High atop the list of old habits in media that will never die: kneejerk apologia for the failed utopia known as the Union of Soviet Socialist Republics. Russian President and former KGB spook Vladimir Putin isn't alone in pining for its glories. During a weekly roundup of the NPR Politics podcast on Feb. 14, Domenico Montanaro, the state-funded radio network's "lead political editor," chided Republicans for having the audacity to use Democrats' swooning for socialism against them.
President Trump hosted Swedish Prime Minister Stefan Löfven on Tuesday at the White House and, like with most foreign dignitary appearances, the two held a joint press conference featuring two reporters each from their countries. Right on cue, some liberals turned into snowflakes upon seeing Trump call on the Daily Caller’s Saagar Enjeti.
Your taxpayer-supported news producers at PBS and NPR are presenting their latest poll and pronouncing Trump’s first year flopped with the voters: 53 percent said Year One was a failure, while 45 percent picked Success.
But break down the numbers by party, and the division is predictable: 87 percent of Democrats pronounced Trump a failure, and 87 percent of Republicans checked the success box. Among independents, it was 50 percent failure, 41 percent success, nine percent unsure.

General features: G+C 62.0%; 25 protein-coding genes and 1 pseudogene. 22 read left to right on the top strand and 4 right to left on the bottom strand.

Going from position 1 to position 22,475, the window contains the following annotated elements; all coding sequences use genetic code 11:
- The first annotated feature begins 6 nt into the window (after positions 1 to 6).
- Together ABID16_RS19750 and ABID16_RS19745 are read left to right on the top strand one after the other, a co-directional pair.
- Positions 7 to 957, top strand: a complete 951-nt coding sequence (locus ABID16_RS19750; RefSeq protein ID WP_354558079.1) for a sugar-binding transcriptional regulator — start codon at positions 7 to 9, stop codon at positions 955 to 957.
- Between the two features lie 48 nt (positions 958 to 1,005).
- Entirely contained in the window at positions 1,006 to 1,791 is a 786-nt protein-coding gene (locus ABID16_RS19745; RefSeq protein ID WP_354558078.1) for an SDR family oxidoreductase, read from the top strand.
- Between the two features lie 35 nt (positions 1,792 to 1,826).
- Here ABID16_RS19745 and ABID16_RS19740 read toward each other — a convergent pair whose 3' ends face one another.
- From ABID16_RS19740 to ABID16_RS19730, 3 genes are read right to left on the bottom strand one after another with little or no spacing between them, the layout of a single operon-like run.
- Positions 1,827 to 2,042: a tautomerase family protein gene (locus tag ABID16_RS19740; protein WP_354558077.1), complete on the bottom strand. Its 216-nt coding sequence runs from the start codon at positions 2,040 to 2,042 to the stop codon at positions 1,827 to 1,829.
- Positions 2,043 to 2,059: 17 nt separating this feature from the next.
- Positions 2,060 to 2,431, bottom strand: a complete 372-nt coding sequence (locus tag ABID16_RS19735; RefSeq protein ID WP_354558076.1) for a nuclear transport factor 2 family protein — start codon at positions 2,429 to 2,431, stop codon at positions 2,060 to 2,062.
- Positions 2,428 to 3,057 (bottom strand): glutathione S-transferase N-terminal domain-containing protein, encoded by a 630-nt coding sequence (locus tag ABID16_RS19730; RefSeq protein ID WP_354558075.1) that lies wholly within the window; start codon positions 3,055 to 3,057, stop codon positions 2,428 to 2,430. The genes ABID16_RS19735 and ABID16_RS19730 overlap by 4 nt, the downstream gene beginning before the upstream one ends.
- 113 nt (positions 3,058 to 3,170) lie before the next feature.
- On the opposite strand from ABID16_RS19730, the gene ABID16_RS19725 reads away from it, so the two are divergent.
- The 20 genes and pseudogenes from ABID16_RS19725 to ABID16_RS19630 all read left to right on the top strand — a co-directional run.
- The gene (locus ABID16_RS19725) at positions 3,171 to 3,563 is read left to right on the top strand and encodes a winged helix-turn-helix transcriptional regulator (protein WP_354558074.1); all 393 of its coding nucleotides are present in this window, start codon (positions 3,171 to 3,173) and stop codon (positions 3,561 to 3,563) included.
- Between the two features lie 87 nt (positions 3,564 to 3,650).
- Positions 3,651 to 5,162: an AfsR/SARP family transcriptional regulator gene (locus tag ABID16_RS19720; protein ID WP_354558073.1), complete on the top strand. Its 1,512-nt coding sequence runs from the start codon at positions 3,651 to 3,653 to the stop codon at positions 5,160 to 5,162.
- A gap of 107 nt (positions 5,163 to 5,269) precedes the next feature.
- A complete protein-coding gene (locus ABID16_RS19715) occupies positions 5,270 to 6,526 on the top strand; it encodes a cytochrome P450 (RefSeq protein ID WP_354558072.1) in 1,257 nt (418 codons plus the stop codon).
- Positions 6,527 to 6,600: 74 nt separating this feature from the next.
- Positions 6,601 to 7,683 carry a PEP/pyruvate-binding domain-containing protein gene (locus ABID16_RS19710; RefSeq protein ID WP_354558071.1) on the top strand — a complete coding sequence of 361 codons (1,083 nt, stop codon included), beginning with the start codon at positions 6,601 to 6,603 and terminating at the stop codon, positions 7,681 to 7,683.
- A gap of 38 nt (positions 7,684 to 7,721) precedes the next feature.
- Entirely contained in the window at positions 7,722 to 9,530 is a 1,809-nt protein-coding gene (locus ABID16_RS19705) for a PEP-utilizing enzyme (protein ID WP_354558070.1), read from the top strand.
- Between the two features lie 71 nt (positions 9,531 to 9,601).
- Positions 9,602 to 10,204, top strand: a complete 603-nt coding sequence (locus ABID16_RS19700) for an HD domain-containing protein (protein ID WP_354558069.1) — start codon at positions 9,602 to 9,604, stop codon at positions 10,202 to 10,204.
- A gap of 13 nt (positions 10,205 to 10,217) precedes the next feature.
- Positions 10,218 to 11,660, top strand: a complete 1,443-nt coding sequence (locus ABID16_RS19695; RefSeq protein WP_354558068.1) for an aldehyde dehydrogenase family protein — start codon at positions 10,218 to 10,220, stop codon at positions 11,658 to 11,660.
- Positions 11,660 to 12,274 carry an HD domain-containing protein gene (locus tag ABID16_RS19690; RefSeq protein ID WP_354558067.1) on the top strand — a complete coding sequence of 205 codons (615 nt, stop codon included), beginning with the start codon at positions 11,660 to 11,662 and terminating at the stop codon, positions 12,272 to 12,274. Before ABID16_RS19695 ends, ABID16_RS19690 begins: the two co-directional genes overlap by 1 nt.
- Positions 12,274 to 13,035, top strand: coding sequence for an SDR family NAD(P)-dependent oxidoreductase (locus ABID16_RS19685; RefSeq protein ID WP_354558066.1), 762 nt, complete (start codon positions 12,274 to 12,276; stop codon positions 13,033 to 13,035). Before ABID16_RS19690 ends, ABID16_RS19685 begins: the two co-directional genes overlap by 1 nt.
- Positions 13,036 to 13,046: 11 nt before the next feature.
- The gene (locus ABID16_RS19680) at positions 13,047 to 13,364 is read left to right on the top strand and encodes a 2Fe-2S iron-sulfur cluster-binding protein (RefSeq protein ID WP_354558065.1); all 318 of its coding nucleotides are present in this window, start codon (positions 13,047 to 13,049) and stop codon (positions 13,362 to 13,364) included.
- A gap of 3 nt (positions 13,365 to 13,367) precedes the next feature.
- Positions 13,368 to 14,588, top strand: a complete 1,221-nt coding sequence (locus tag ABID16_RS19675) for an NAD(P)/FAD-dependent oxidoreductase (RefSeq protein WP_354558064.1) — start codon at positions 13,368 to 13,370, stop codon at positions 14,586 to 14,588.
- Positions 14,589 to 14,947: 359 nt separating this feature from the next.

Naturally, NPR didn’t go anywhere near breaking down the parties. Anchor David Greene and political analyst Domenico Montanaro underlined Bad News:
On Monday afternoon, some journalists provided another small nail in the coffin of the media’s credibility when they lost collective minds on Twitter over White House press secretary Sarah Huckabee Sanders asking reporters to share what they’re most thankful for this Thanksgiving. Sanders still allowed reporters to ask questions and most responded with thoughtful answers, but a few ignored it (including the Associated Press’s Zeke Miller and Washington Post’s Jenna Johnson).
The taxpayer-funded liberal sandbox known as NPR lowered itself to a Newt Gingrich interview on Wednesday’s Morning Edition, and Gingrich was combatively countering the media narrative on the Russia probe. He insisted special counsel Robert Mueller and fired FBI director Jim Comey represent a “very liberal” Justice Department that has identified no crime to investigate. NPR anchor Rachel Martin was flustered trying to assert the usual liberal-media talking points...and then NPR actually brought on its own political correspondent Domenico Montanaro to rebut Gingrich.
In an article for NBCNews.com's First Read on Monday, Domenico Montanaro eagerly proclaimed to readers: "Mitt Romney has criticized President Obama for his 'you didn't build that' line, when it came to businesses....But in 2002, during his speech at the Opening Ceremonies at the Winter Olympics....Romney made a similar argument about Olympians."
Romney simply told the Olympic athletes – many in their teens and twenties – that they achieved their individual success with help of parents, coaches, and their local communities. However, by Monday night, The Washington Post's Ezra Klein, filling in for MSNBC's Rachel Maddow, wildly misconstrued the comment to slam Romney: "Got that, Olympians? You didn't build it....It's like David Axelrod went back in time and put the precise words he needed into Mitt Romney's mouth."